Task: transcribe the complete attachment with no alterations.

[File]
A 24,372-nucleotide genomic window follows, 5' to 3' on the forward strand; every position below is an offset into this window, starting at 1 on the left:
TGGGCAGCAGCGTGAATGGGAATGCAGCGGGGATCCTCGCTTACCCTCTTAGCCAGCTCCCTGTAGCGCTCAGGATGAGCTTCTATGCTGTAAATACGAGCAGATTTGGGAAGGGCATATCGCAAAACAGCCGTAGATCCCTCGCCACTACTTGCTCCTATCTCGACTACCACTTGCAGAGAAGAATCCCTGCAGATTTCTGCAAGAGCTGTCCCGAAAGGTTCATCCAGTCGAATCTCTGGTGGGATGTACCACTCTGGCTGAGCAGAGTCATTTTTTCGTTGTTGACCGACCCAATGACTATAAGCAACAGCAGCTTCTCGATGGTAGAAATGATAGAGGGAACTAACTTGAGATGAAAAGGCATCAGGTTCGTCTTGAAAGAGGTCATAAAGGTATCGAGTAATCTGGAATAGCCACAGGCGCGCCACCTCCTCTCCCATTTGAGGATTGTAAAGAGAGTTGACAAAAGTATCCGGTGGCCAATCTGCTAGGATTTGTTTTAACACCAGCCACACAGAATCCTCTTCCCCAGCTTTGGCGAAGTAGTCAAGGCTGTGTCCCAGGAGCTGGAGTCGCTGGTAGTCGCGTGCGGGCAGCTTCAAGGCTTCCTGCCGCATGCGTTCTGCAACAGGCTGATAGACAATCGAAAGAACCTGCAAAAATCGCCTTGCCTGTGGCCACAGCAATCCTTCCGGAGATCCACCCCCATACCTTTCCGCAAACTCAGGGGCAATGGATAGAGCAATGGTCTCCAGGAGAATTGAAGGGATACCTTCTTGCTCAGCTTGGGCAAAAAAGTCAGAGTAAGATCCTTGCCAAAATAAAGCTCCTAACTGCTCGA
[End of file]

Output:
A 24,372-nucleotide genomic window follows, 5' to 3' on the forward strand; every position below is an offset into this window, starting at 1 on the left:
TGGGCAGCAGCGTGAATGGGAATGCAGCGGGGATCCTCGCTTACCCTCTTAGCCAGCTCCCTGTAGCGCTCAGGATGAGCTTCTATGCTGTAAATACGAGCAGATTTGGGAAGGGCATATCGCAAAACAGCCGTAGATCCCTCGCCACTACTTGCTCCTATCTCGACTACCACTTGCAGAGAAGAATCCCTGCAGATTTCTGCAAGAGCTGTCCCGAAAGGTTCATCCAGTCGAATCTCTGGTGGGATGTACCACTCTGGCTGAGCAGAGTCATTTTTTCGTTGTTGACCGACCCAATGACTATAAGCAACAGCAGCTTCTCGATGGTAGAAATGATAGAGGGAACTAACTTGAGATGAAAAGGCATCAGGTTCGTCTTGAAAGAGGTCATAAAGGTATCGAGTAATCTGGAATAGCCACAGGCGCGCCACCTCCTCTCCCATTTGAGGATTGTAAAGAGAGTTGACAAAAGTATCCGGTGGCCAATCTGCTAGGATTTGTTTTAACACCAGCCACACAGAATCCTCTTCCCCAGCTTTGGCGAAGTAGTCAAGGCTGTGTCCCAGGAGCTGGAGTCGCTGGTAGTCGCGTGCGGGCAGCTTCAAGGCTTCCTGCCGCATGCGTTCTGCAACAGGCTGATAGACAATCGAAAGAACCTGCAAAAATCGCCTTGCCTGTGGCCACAGCAATCCTTCCGGAGATCCACCCCCATACCTTTCCGCAAACTCAGGGGCAATGGATAGAGCAATGGTCTCCAGGAGAATTGAAGGGATACCTTCTTGCTCAGCTTGGGCAAAAAAGTCAGAGTAAGATCCTTGCCAAAATAAAGCTCCTAACTGCTCGA